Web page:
We all want our kids to be independent. How do we raise independent kids?
As with most things parenting, our children’s independence is both nature and nurture. Humans are born with an innate drive for independence. AND we also impact how this drive develops. It can be tricky because we want to foster independence without FORCING independence.
Let’s look at some common traps…
Are you guilty of any of these?
Scene: Shopping mall food court. Child wants to carry the tray but we do it instead of letting them (and spotting of course!)
Scene: Kitchen. Child wants to use the vegetable peeler but we are worried it’s too sharp so we say no.
Scene: Bedroom. Toddler wants to put on their own sweater but we don’t want to take the time so we do it for them.
Over and over again we might not let our children do the tasks they are naturally drawn to, because it is “safer” and “easier” if we do it ourselves.
This is where the term “Helicopter Parenting” comes from. We are so worried that our child might suffer or get hurt, that we are always swooping in to rescue and remove any obstacle or danger they encounter so that things are as easy and smooth as possible.
Fostering independence is about letting kids join us and try all the daily tasks they want to so that they can work towards mastery and the pride that comes from working hard at something.
The challenge comes from the fact that we often shut down children’s attempts to help or fail to set up opportunities for them to get involved because it seems like more work.
In the book How to Raise an Adult, Julie Lythcott-Haim lays out an excellent four-step framework for fostering independence in children:
- Do the task for them
- Do the task with them
- Watch them do the task
- Let them do the task their own
When children are little and learning a new skill like brushing teeth, this would look like: brush teeth for them, brush together by letting them brush their teeth in the morning and you do it at night, watch to make sure they are brushing their teeth, and finally you allow them to take care of brushing their teeth themselves.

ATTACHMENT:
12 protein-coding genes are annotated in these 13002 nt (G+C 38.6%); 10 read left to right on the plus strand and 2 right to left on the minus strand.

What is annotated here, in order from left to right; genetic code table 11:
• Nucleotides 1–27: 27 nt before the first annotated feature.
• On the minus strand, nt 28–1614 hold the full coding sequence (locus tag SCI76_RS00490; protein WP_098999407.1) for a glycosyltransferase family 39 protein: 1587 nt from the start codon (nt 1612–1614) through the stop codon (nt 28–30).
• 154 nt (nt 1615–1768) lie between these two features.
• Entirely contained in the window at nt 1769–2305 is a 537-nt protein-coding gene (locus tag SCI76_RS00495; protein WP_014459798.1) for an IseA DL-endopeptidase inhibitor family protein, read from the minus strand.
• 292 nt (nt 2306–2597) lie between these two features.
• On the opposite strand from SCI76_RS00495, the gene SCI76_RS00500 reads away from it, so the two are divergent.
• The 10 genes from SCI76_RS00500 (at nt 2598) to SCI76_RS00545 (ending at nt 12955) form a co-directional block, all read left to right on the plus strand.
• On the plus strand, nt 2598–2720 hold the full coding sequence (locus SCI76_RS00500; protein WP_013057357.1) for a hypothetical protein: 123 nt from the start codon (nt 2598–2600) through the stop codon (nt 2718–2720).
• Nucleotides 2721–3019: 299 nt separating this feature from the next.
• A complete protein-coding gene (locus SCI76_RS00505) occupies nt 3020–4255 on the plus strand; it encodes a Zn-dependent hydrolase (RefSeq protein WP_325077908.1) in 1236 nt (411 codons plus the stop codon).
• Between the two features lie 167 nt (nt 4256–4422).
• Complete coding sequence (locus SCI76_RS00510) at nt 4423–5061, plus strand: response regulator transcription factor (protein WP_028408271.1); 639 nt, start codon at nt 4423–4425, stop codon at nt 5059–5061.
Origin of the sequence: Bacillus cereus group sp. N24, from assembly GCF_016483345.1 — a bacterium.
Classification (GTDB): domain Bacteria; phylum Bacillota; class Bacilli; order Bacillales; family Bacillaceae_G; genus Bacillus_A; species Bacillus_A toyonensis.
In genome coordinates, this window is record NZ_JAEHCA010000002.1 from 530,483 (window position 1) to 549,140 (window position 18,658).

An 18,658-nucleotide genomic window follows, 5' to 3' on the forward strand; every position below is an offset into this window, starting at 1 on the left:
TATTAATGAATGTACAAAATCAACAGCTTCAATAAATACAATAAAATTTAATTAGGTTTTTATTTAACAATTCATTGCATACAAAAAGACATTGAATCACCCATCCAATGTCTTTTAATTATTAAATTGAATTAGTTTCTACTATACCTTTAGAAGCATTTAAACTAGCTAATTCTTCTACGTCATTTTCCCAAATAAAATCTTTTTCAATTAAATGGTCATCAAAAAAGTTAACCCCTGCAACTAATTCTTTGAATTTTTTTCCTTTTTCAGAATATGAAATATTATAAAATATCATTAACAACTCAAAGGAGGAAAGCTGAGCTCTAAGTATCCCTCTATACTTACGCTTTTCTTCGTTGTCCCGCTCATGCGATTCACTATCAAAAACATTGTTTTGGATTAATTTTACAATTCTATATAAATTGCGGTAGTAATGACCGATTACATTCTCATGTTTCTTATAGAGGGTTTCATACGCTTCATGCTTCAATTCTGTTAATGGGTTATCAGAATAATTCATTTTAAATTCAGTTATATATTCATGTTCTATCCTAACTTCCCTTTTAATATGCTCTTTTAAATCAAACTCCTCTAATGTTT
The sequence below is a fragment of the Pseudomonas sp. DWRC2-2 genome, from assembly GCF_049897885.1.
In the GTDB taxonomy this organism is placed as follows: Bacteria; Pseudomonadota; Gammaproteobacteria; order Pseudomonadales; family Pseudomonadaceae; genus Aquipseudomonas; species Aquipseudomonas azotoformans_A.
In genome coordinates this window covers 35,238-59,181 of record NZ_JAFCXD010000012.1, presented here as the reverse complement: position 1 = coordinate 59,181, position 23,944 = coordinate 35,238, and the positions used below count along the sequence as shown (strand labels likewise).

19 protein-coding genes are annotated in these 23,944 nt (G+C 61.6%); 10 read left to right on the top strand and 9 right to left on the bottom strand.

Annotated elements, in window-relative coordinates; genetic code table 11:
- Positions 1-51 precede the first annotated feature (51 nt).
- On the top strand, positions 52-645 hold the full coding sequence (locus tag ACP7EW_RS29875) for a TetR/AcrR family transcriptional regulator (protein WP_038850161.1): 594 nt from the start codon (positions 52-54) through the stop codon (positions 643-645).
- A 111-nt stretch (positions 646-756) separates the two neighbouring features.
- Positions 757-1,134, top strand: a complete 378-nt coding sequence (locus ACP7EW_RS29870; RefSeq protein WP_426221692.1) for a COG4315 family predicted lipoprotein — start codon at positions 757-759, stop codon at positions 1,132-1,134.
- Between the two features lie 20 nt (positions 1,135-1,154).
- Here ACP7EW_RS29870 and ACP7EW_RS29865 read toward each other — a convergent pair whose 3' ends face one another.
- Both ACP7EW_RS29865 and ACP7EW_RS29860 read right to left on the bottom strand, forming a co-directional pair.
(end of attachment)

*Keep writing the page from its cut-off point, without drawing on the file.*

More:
I recently used this framework when teaching my sons how to drive. I spent years driving them everywhere, then I had them drive with me instructing, then I sat as a passenger and observed, and now I hand the keys over and off they go!
We need to trust and work with children’s strong natural drive for independence. Think about how toddlers are always saying “I do it myself!”
Here’s the other tricky part: Fostering independence is not the same as FORCING independence.
Our job is to provide a nurturing safe base so that children can blossom and step into independence.
A perfect example of this is how toddlers interact at playgroups: Your child starts by sitting in your lap, and when they are ready they venture off to play with the toys a little bit, and every once in a while they check back in with you. That is what makes them feel safe to step out into the world of the playroom- knowing that you (their safe base) is still there.
A very common line in our culture is “You should never do anything for your child that they can do for themselves.”
I do NOT agree with that concept at all.
Relationships are based on love and support.
It is okay to do things for our children that they can do for themselves. You can find a balance of letting your child be as independent as they want to be, setting up opportunities for them to achieve mastery and independence, AND still do things for them that make them feel nurtured.